From Brad, Historical Interpreter:
Yam Day Update: New Yam Festival!
This week, we are commemorating the New Yam Festival that traditionally takes place this time of year in Igboland, and we have also updated our yam farm experiment!
August marks the prolonged period when individual villages or village groups in Igboland hold their annual harvest festival. Every day, different locales hold festivities, and no matter how close or distant your relationship to anyone there, you're invited! You'll be asked to eat your share (and then some) when they hold the feast, partake in dancing, and, depending on your gender, accompany the masqueraders.
The New Yam Festival is a time of jubilation that represents the beginning of a new season, turning from a time of scarcity to a time of plenty. The Igbo are eager to share the abundance of a successful crop by inviting anyone even remotely acquainted with the villagers to a feast. It's said there should always be leftovers. The jubilation also celebrates the cyclical changing of old to new, and new to old. All the old yams that families still have in their barns are thrown out, and the new yams are brought in. The wives thoroughly scrub pots and wash the clothes in a nearby stream, all of which are meant to purify the household for the incorporation of a new and sacred harvest.
It is, in fact, taboo to eat a fresh yam before your village's yam festival, because not only are your body and house still seen as unfit for a new harvest, but the proper sacrifices to the deities of the land have to be performed first. Typically, this includes making a sacrifice to the spirit of the land, Ala, the spirit of the Yam, and other deities a given locale chooses to recognize. After the sacrifice, the men in the village take the slaughtered chickens, cows, or goats to be eaten. Their sacrifices are not exclusive to the animal kingdom, as they may also offer kola nuts, or palm wine to Chukwu (the creator of all, almost like a Zeus figure) and the lesser deities. With the land purified and the next year's crop blessed, the Igbo are allowed to enjoy their sacred harvest.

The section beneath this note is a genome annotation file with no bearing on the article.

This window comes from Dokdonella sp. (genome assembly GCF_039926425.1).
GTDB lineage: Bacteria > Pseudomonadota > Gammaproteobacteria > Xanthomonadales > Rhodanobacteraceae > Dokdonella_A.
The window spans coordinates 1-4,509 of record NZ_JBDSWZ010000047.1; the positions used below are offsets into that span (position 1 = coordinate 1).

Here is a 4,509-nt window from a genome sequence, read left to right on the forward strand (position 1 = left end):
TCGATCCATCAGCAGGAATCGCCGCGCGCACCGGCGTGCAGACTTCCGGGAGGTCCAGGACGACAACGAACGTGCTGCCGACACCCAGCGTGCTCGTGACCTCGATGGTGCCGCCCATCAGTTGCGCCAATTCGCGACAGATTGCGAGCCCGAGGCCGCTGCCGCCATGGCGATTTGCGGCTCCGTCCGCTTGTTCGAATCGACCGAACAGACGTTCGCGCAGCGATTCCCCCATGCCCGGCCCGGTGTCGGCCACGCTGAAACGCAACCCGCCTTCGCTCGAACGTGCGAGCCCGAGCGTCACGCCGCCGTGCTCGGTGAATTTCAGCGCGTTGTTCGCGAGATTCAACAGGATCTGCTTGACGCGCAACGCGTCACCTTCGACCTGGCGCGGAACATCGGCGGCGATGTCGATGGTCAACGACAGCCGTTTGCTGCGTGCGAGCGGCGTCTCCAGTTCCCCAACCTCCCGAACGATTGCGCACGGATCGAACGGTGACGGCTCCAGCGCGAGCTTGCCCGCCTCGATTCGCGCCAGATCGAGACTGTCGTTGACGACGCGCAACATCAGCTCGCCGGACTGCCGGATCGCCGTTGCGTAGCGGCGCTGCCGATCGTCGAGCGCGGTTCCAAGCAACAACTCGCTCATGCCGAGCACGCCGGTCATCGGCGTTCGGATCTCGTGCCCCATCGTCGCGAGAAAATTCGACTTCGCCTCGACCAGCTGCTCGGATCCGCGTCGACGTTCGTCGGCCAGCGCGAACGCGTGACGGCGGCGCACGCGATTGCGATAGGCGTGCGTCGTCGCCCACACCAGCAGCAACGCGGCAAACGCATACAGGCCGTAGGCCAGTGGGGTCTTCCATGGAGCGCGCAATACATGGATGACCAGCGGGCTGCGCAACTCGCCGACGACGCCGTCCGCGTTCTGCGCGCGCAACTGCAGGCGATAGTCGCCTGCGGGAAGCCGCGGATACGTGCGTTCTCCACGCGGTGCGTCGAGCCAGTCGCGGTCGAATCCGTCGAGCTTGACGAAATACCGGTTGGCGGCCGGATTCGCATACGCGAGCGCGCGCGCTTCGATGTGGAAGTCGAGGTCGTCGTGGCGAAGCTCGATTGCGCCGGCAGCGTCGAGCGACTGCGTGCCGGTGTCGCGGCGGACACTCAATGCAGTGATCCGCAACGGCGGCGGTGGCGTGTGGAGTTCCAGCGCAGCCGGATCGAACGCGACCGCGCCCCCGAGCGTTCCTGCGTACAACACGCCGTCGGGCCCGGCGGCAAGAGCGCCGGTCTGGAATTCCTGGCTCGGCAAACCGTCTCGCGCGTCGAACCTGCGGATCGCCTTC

This week, we are honoring the New Yam Festival by showing off some of our prize yams from last year's harvest in Africa, which we picked up from an African food store in DC. The Igbo festivals are celebrated at the beginning of the harvest season, and harvesting goes on for weeks or months afterward. So it's possible that our yams may have been harvested as late as October 2011.
They aren't so fresh, but still edible!
Back to the experiment!
Here's Yam 1: standing at about 35", it grew the fastest this week extending itself by 14".
Next week we'll continue our New Yam commemoration, and I'll delve into the world of masquerades! Also, the yam experiment will continue!